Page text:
The Empires were back in Philly last night to play at the Kung Fu Necktie, and once again they did not disappoint!
I first saw Empires open for A Silent Film on April 6, 2012 at the Union Transfer (which is an awesome venue, by the way). After a rather disappointing first act, Empires came on and worked the crowd into a frenzy from their first song, “Hello Lover,” all the way to the end. I happened to look over to my friend halfway through “Hello Lover” and saw her looking back at me with what I imagine was a mirror image of the look on my own face: the look that says, “What am I hearing and how can I hear more?!”
We were hooked from then on and sought out ways to hear more of this band that hails from Chicago. Fortunately, it isn’t that hard to indulge yourself with affordable listening opportunities where Empires is concerned. This is a total DIY band–their incredible lead guitarist, Max Steger, has produced, engineered and mixed all Empires releases. Guitarist Tom Conrad designs the album artwork and many of the band’s concert flyers and prior to his departure, drummer Ryan Luciani often filmed their touring experiences. In this spirit of “music for music’s sake,” the band made their first EP, Howl, available for free digital downloads.
Empires just released their second full-length album, Garage Hymns, and it is readily apparent from the first sounds of “Can’t Steal Your Heart Away” that the band has stayed true to itself while producing a more mature sound. When I was asked what three bands I thought could describe the Empires’s sound, I was at a loss. This is actually really important to me–the fact that I can’t pigeonhole or label this band as “the next so-and-so” tells me that they truly have a sound all their own that brought me back for a second performance in three months. I think I would have to put it in broader terms; to me, the Empires cocktail has a definite indie rock motif, with a dose of hard rock, more than a splash of punk, and a refreshingly healthy serving of blues undertones.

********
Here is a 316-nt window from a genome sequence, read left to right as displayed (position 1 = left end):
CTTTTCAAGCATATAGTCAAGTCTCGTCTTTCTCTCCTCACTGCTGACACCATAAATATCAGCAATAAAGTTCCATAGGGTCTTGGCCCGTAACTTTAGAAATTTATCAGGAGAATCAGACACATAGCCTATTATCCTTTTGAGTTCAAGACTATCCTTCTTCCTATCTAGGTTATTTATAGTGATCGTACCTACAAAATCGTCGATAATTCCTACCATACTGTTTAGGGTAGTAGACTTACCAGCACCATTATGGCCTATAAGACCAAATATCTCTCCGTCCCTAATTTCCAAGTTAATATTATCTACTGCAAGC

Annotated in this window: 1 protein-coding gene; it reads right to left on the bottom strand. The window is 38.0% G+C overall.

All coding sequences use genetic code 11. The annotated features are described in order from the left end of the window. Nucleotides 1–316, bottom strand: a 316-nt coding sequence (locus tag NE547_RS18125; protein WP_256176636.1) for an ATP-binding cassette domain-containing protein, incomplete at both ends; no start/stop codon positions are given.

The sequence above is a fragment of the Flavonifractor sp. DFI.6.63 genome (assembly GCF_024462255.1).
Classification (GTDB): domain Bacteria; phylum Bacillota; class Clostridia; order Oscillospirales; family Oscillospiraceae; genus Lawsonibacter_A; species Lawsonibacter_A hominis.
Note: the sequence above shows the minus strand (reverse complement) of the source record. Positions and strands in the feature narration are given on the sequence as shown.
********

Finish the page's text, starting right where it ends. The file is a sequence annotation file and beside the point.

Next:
Vocalist Sean Van Vleet’s vocals are intense, moody and immediately captivating. I’m telling you, I’ve been to a ton of concerts and I’m not sure that I have ever had a front man draw me in so easily. It would sound cheap to call it “casting a spell” over a crowd, but the man truly does work his ass off providing strong, sometimes rhaspy, intelligible lyric wails from beginning to end. Guitarist Max Steger obviously has fun with his driving, catchy riffs and guitarist Tom Conrad (who appears to be the band’s spokesman in almost every interview I’ve come across) keeps the music layered and moving. Even though they have changed drummers since I saw them in April, Empires has not missed a beat and the bassist provides a barefoot groove that helps create their signature sound.
So…to the concert. They opened with the aforementioned “Hello Lover,” which happens to be the song that hooked me back in April and it was even better the second time live. They performed songs from each of their albums and EP’s, including “Spit the Dark,” “Shame,” and fan request “Hitchhiker.” The band rocked them all and the intimate setting was fantastic for enjoying them close up. After the show, we got to speak with Van Vleet, who proved to be absolutely personable and genuinely happy to speak with people who truly appreciate their music. And really, this is the essence of Empires. They have a unique, driven sound with a magnetic hook that matches the personalities of these band members who have depended upon word-of-mouth and making their music easily accessible to anyone who wants to hear it. They have even been known to play Words with Friends with happy fans!
I’m totally digging it. Trust me, this band is going to blow up soon and you can’t help but be happy for them because they keep things so real. If you see that they are coming to a venue near you–and they are very busy touring right now to support Garage Hymns–please don’t miss an opportunity to experience a great show. Oh, and added bonus…The Lighthouse and the Whaler opened for them last night. Halfway through the first song, I turned and looked at my friend and saw that look…
“What is this I’m hearing and how can I hear more?”